Results and discussion
The convenience kinetics
The simple form of equation (1) encourages us to use a similar formula for other stoichiometries. For a reaction
A1 + A2 + ... ↔ B1 + B2 + ...
with concentration vectors a = (a1, a2, ...)T and b = (b1, b2, ...)T, we define the convenience kinetics
By analogy to the kM values in Michaelis-Menten kinetics, we have defined substrate constants and product constants (in mM); just as above, variables with a tilde denote the normalised reactant concentrations ã i = a i / and j = b j /. If the denominator is multiplied out, it contains all mathematical products of normalised substrate concentrations and product concentrations, but no mixed terms containing substrates and products together; the term +1 in the denominator is supposed to appear only once, so it is subtracted in the end. If several molecules of the same substance participate in a reaction, that is, for general stoichiometries
α1 A1 + α2 A2 + ... ↔ β1 B1 + β2 B2 + ...,
the formula looks slightly different:
The stoichiometric coefficients α i and β j appear as exponents in the numerator and determine the orders of the polynomials in the denominator.
Reaction velocities do not only depend on reactant concentrations, but can also be controlled by modifiers. For each of them, we multiply eqn. (3) by a prefactor
for an activator and
for an inhibitor. The activation constants kA and inhibition constants kI are measured in mM, and d is the concentration of the modifier.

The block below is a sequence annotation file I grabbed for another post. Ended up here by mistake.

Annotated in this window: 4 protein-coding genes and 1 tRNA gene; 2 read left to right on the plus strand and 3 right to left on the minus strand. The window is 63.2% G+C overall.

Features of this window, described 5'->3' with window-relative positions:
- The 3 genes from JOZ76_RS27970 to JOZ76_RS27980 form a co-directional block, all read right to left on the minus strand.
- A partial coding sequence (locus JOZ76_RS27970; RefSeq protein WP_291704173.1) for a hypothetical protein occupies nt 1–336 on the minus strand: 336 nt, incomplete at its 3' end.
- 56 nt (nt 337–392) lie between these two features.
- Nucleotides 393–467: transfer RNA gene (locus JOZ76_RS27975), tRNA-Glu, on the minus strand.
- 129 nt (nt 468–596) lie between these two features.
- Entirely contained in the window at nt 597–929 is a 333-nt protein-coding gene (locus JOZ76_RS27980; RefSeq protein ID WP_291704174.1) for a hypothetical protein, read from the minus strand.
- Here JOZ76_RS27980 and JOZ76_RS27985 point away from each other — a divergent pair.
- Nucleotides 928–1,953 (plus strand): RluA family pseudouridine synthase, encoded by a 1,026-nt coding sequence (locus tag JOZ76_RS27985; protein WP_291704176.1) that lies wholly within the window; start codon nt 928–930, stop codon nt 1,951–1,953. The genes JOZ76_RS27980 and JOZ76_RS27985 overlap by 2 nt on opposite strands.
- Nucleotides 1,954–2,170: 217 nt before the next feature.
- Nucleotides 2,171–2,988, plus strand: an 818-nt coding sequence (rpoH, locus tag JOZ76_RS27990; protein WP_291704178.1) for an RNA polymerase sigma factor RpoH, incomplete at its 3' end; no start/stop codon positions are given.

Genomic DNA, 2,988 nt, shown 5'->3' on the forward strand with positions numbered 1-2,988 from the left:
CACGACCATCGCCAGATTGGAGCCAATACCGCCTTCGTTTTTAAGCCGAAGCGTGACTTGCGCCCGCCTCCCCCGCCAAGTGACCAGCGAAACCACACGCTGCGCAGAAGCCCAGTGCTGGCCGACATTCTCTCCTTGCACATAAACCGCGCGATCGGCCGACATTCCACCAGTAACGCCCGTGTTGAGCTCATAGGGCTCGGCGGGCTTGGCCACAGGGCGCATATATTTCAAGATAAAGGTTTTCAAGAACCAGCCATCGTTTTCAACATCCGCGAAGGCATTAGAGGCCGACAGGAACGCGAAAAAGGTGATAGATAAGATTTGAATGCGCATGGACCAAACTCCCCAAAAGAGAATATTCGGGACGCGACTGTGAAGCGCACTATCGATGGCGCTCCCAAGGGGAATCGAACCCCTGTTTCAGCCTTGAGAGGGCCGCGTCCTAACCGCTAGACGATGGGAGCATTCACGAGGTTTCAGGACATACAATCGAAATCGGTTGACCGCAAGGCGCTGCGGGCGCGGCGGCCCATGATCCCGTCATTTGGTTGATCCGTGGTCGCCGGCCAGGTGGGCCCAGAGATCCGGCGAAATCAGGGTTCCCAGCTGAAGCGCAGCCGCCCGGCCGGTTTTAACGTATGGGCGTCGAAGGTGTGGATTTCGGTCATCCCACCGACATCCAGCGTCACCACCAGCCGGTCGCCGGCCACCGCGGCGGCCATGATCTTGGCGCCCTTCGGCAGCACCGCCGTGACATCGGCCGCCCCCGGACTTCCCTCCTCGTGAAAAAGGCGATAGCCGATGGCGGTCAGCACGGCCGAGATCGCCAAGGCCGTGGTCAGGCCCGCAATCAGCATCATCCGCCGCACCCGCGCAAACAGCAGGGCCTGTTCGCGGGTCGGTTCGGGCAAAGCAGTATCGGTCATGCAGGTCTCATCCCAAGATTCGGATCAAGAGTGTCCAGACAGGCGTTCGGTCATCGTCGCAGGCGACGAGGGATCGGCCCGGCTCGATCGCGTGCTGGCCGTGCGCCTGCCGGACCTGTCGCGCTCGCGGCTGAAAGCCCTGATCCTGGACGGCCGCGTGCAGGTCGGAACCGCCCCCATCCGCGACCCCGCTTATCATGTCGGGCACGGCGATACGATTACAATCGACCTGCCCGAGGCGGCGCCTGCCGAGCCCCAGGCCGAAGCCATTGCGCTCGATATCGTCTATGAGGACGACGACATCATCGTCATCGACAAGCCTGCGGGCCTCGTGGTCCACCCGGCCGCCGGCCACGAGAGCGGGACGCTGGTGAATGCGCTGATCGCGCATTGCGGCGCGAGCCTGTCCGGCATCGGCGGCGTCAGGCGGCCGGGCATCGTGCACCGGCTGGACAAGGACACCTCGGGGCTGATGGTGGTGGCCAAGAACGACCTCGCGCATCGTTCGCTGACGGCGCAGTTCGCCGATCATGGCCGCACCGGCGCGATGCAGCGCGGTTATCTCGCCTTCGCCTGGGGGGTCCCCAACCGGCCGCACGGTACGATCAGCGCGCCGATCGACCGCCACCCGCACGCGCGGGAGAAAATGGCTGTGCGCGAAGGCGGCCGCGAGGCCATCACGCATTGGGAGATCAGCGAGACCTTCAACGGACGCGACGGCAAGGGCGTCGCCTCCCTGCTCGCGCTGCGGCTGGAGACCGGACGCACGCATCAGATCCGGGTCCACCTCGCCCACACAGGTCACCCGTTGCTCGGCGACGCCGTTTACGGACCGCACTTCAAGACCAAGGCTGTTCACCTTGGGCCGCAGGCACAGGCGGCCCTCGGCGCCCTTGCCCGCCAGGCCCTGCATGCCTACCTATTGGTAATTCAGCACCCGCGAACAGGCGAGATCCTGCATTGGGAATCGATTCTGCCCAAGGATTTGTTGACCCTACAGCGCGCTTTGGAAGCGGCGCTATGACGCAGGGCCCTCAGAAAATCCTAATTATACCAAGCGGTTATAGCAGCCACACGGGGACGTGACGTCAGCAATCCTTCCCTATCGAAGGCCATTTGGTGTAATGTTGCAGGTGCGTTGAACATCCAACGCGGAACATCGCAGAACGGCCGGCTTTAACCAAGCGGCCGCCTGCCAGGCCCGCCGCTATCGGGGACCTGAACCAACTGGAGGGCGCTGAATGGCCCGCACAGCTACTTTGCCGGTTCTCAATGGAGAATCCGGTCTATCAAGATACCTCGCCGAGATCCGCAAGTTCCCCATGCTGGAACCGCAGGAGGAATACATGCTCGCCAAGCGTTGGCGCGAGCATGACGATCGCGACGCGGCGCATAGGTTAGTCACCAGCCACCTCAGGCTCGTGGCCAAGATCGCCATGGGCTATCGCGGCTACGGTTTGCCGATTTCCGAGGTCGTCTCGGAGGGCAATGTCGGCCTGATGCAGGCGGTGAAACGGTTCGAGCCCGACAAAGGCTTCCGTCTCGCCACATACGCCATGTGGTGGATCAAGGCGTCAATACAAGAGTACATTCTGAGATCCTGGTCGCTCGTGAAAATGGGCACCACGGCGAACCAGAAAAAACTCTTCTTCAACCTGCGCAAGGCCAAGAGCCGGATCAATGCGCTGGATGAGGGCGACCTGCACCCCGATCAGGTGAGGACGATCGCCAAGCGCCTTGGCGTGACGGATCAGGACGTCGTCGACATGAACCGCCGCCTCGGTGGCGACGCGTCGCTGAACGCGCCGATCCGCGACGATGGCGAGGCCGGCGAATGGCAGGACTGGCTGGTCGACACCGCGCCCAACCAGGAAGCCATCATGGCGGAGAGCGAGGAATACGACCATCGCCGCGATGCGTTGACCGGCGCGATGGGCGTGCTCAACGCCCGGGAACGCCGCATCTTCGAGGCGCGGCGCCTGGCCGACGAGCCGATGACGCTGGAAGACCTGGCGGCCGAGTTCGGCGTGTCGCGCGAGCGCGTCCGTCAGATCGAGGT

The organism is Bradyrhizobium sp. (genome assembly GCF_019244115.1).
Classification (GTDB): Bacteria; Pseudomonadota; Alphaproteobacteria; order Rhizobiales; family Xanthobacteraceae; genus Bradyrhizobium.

Convenience kinetics represents a random-order enzyme mechanism
Like many established rate laws (first of all, irreversible Michaelis-Menten kinetics ), convenience kinetics can be derived from a molecular enzyme mechanism. We impose three main assumptions: (i) the substrates bind to the enzyme in arbitrary order and are converted into the products, which then dissociate from the enzyme in arbitrary order; (ii) binding of substrates and products is reversible and much faster than the conversion step; (iii) the binding energies of individual reactants do not depend on other reactants already bound to the enzyme.
We shall demonstrate how the convenience rate law is derived for a bimolecular reaction
A + X ↔ B + Y
without enzyme regulation. The reaction mechanism looks as follows:
The letters A, X, B, Y denote the reactants, E0 is the free enzyme, and EA, EX, EAX, EB, EY, and EBY denote complexes of the enzyme and different combinations of reactants. We shall denote their concentrations by brackets (e.g., [EA]), the total enzyme concentration by E, and the concentrations of small metabolites by small letters (e.g., a = [A]).